Do you feel connected to your body? Not everyone naturally does. To harness the power of self-expression through the body is a powerful, magical act. Thankfully though, it’s one you can easily learn. You just need the right teacher.
Meet Vanessa Marian. She’ll be your dance coach on your path to unstoppable-ness. A true creative and a core member of Westpac’s Unstoppable Squad, Vanessa spends her days inspiring people of all backgrounds and ages to develop the confidence to express themselves and in turn, fulfil their dreams. It’s just what she does. And to accomplish it? She basically threw the rulebook out the window.
Dance is a special kind of movement
Call her an idealist, call her a rebel, but Vanessa believes that dancing is for everyone. Just as everyone can dance, everyone can benefit from dancing’s multitude of positive impacts. A professional dancer and art director, Vanessa runs classes called Groove Therapy for people who’ve always wanted to go to a dance class, but were too scared to try.
Held in a supportive, judgment-free space and teaching a mixture of Hip Hop and street music from all over the world, a class with her is an opportunity to get out of one’s head. To completely let go of anything and everything that might be holding you back.
Vanessa also holds weekly dance therapy sessions with elderly dementia patients and has witnessed first-hand the incredible connection between dance, music and memory.
The path is never a straight one
Born in Dubai, Vanessa discovered classical Indian dance while still a toddler and by age five, she’d met her long-time teacher Jayalakshmi Raman. “I was absolutely mesmerised by the costumes and insane amounts of jewellery. It was nothing more than the vanity of being decked out in glittery stuff,” she says. But despite a sartorially disappointing first lesson (spent wearing a plain white cotton outfit without a speck of glitter), Vanessa spent the next 15 years in training.
While Vanessa has always had a love affair with Hip Hop dancing, she never saw it as a legitimate career path. “Hip hop tends to translate to commercial dance, you know like back up dancing for pop artists? That’s never appealed to me. So I stubbornly went and got myself a Law Degree, a Commerce degree and then went and got an Interior Design diploma.”
It took a steady amount of passion to make the move from stylist, brand manager, producer and “owner of an underwhelming fair trade online homewares store,” to become the dancer she is today. But now that she’s here, it’s completely on her terms.
“Dancing is just a physical manifestation of feeling good.”
Vanessa’s style of dance is a genre-blending potion of cultural and street dance, embracive of sub-cultural self-expression from all over the world. Just blend Indian classical with Hip Hop street styles like house, popping, lofting, waacking, voguing, waving and sprinkle in some Afrobeats, Afrohouse, Brazilian baile funk, samba and Jamaican dancehall. “This is what I live for,” says Vanessa. Although she admits she’d like to improve her samba skills; “I’m rubbish.”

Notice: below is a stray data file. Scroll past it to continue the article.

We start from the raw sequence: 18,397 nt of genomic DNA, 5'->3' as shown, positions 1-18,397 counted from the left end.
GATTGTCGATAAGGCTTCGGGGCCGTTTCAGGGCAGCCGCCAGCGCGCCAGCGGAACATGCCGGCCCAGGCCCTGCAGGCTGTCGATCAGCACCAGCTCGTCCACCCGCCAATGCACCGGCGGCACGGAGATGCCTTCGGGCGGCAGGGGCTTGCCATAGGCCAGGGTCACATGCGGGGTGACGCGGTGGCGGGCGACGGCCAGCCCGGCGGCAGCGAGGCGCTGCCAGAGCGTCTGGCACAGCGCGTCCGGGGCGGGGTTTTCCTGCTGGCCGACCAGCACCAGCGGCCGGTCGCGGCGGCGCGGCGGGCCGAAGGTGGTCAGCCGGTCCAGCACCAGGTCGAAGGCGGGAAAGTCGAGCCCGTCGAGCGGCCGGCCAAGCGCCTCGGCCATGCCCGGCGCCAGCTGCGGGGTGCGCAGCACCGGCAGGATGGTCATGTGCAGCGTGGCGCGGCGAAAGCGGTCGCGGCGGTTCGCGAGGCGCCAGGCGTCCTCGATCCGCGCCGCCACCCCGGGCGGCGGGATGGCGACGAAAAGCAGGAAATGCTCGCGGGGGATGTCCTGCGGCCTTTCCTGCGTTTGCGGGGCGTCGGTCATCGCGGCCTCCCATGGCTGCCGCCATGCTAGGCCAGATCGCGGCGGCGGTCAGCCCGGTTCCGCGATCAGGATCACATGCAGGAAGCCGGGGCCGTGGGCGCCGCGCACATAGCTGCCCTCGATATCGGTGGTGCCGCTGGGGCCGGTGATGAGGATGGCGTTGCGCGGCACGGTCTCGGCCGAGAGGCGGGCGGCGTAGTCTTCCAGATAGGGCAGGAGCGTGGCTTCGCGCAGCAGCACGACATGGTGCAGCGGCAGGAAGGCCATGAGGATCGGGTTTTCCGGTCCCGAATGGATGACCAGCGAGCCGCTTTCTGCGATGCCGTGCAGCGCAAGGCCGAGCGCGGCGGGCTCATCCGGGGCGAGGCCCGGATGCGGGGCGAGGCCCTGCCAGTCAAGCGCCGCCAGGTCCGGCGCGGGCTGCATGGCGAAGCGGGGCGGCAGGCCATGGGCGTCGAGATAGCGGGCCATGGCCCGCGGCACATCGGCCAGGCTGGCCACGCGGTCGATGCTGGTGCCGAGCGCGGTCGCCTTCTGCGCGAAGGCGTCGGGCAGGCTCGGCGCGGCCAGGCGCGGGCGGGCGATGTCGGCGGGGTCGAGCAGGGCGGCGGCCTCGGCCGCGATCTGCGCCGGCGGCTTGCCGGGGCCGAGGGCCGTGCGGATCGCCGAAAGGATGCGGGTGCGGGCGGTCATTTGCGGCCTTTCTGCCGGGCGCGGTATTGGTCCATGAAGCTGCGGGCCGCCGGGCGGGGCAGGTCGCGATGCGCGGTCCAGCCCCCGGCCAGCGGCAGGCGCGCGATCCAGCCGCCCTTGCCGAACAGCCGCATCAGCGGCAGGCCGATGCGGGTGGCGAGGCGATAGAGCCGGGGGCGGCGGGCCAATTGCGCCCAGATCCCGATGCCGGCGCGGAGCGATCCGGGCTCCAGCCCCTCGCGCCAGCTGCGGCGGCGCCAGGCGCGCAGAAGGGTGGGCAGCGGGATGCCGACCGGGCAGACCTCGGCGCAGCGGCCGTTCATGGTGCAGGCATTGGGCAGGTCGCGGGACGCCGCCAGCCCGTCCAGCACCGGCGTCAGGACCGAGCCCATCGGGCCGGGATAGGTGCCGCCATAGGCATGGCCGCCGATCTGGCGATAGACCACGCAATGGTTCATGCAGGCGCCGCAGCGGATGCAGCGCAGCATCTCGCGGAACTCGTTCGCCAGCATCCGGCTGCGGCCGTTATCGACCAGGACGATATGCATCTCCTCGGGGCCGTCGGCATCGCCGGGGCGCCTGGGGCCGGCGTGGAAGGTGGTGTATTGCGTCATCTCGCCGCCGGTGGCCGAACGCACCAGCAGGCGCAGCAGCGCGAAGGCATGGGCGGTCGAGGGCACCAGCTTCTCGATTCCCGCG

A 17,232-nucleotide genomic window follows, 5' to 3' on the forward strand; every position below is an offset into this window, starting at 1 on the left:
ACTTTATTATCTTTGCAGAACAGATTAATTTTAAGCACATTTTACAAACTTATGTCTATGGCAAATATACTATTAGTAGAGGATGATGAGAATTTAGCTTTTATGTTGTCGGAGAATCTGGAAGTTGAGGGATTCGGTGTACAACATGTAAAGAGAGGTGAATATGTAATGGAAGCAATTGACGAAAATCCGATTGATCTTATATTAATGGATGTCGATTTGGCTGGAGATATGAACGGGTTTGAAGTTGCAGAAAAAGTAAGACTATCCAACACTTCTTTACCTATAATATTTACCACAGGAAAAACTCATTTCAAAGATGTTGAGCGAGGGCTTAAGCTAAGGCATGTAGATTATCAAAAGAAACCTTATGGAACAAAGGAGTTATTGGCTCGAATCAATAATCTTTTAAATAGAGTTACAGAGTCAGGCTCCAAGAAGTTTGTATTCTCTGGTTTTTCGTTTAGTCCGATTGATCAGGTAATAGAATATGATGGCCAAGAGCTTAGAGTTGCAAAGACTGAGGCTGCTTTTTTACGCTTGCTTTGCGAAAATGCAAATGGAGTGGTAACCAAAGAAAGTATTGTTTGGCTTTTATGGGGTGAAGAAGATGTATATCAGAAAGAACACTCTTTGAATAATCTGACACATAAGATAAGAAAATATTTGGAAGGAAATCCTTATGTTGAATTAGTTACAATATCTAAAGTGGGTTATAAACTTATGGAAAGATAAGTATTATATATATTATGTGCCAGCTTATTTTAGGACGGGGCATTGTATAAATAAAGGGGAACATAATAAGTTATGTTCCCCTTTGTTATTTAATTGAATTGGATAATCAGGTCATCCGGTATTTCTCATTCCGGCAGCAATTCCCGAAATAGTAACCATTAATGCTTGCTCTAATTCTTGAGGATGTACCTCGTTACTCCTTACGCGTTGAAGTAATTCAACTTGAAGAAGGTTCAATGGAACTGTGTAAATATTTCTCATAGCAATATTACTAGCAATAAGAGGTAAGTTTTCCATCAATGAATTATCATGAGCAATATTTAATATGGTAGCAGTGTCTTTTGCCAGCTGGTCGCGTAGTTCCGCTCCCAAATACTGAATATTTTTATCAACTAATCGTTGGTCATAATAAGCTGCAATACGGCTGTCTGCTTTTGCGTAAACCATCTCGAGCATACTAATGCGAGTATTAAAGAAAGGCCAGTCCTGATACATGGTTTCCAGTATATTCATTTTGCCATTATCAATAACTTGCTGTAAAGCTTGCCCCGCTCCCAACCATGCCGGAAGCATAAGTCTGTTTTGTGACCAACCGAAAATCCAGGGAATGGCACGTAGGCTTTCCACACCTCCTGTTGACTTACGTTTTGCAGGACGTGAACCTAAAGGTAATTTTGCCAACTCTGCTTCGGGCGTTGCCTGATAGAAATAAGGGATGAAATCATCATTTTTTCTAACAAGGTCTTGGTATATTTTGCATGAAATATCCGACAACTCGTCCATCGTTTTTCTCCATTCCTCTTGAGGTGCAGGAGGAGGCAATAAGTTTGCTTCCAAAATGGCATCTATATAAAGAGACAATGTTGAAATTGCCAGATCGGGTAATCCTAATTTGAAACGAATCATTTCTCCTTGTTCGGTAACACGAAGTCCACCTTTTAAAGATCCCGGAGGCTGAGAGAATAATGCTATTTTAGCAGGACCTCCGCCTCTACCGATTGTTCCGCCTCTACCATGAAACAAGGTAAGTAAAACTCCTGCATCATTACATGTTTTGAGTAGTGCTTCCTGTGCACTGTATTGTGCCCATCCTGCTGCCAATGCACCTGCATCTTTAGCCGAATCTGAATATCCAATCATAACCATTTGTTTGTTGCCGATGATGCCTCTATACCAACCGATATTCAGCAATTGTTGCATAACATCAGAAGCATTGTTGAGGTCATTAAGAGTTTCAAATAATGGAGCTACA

But doing what moves you, moves you in the right direction
When it comes to sage advice, the creative chameleon has always heeded to words of one mentor. “‘Don’t do what’s trendy, do what moves you.’ People will always see the integrity in that.” And there’s no denying that in her case, they do.
Despite Vanessa’s deft teaching skills (equal parts empathetic, supportive and riotous) Vanessa didn’t always dream of being a teacher. She was first able to attend dance school after winning a scholarship, and then after participating in casual classes the following year, Vanessa says, “I had the job handed to me when I was 19 because [they] desperately needed a substitute.” Putting energy into following her passion opened up the opportunity to pursue it.
“When other kids worked retail or hospitality on the side to their studies, I got my student pocket money by teaching night classes at The Dance Collective in Perth,” says Vanessa. After-hours classes meant dancing flowed easily with her life when she wanted to study.
And it’s just as well; both teaching and dancing bring their own set of joys these days. “It was over these last 10 years that I began to grasp the psychological gravity of teaching,” says Vanessa. “Teaching is about facilitating an environment of expression for others. Dancing alone is about challenging yourself to self-express in new creative ways.”
We all speak ‘dance’
As for her democratic model of dancing, it’s damn hard to argue with. And who would want to? “Dancing is just a physical manifestation of feeling good. You dig a song, you won lotto, you’re singing into your hairbrush because, Kanye, and it makes you feel so good that you do a jig. You’re a dancer. I’m a dancer. We’re all dancers. I’ve just been practising it more intensely for longer, so I get paid for it. That’s all.”